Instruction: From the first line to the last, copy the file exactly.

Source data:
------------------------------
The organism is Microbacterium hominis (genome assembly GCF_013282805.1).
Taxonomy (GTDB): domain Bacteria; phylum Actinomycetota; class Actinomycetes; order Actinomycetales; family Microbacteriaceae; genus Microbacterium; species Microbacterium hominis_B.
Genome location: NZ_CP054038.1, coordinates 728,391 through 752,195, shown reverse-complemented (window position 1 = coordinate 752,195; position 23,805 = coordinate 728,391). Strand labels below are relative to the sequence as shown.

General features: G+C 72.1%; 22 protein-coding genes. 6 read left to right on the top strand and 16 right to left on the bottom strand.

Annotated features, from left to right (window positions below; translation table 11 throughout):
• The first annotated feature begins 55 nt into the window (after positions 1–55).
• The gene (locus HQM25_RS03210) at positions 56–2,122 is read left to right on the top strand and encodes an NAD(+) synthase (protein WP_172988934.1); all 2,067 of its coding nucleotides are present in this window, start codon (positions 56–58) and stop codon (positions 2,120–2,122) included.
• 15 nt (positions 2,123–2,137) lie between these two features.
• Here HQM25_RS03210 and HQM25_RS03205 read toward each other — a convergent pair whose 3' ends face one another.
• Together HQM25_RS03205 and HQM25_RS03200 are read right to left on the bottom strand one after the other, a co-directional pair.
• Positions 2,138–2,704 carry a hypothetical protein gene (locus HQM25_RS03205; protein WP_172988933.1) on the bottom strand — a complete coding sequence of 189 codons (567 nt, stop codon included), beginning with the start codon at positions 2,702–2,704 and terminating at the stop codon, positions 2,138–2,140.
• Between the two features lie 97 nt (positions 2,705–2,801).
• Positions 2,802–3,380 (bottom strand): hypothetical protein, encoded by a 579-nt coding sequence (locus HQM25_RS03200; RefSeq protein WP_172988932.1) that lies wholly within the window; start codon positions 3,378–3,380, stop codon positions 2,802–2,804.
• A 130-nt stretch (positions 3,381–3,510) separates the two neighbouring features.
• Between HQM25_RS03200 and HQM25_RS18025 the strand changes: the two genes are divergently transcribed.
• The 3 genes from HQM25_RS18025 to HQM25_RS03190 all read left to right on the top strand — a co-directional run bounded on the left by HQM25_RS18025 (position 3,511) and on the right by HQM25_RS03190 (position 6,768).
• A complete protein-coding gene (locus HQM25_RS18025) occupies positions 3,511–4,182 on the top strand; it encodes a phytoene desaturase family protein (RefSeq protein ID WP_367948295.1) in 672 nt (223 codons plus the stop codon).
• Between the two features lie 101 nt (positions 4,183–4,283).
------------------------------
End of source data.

The organism is Microbacterium hominis (genome assembly GCF_013282805.1).
Taxonomy (GTDB): domain Bacteria; phylum Actinomycetota; class Actinomycetes; order Actinomycetales; family Microbacteriaceae; genus Microbacterium; species Microbacterium hominis_B.
Genome location: NZ_CP054038.1, coordinates 728,391 through 752,195, shown reverse-complemented (window position 1 = coordinate 752,195; position 23,805 = coordinate 728,391). Strand labels below are relative to the sequence as shown.

General features: G+C 72.1%; 22 protein-coding genes. 6 read left to right on the top strand and 16 right to left on the bottom strand.

Annotated features, from left to right (window positions below; translation table 11 throughout):
• The first annotated feature begins 55 nt into the window (after positions 1–55).
• The gene (locus HQM25_RS03210) at positions 56–2,122 is read left to right on the top strand and encodes an NAD(+) synthase (protein WP_172988934.1); all 2,067 of its coding nucleotides are present in this window, start codon (positions 56–58) and stop codon (positions 2,120–2,122) included.
• 15 nt (positions 2,123–2,137) lie between these two features.
• Here HQM25_RS03210 and HQM25_RS03205 read toward each other — a convergent pair whose 3' ends face one another.
• Together HQM25_RS03205 and HQM25_RS03200 are read right to left on the bottom strand one after the other, a co-directional pair.
• Positions 2,138–2,704 carry a hypothetical protein gene (locus HQM25_RS03205; protein WP_172988933.1) on the bottom strand — a complete coding sequence of 189 codons (567 nt, stop codon included), beginning with the start codon at positions 2,702–2,704 and terminating at the stop codon, positions 2,138–2,140.
• Between the two features lie 97 nt (positions 2,705–2,801).
• Positions 2,802–3,380 (bottom strand): hypothetical protein, encoded by a 579-nt coding sequence (locus HQM25_RS03200; RefSeq protein WP_172988932.1) that lies wholly within the window; start codon positions 3,378–3,380, stop codon positions 2,802–2,804.
• A 130-nt stretch (positions 3,381–3,510) separates the two neighbouring features.
• Between HQM25_RS03200 and HQM25_RS18025 the strand changes: the two genes are divergently transcribed.
• The 3 genes from HQM25_RS18025 to HQM25_RS03190 all read left to right on the top strand — a co-directional run bounded on the left by HQM25_RS18025 (position 3,511) and on the right by HQM25_RS03190 (position 6,768).
• A complete protein-coding gene (locus HQM25_RS18025) occupies positions 3,511–4,182 on the top strand; it encodes a phytoene desaturase family protein (RefSeq protein ID WP_367948295.1) in 672 nt (223 codons plus the stop codon).
• Between the two features lie 101 nt (positions 4,183–4,283).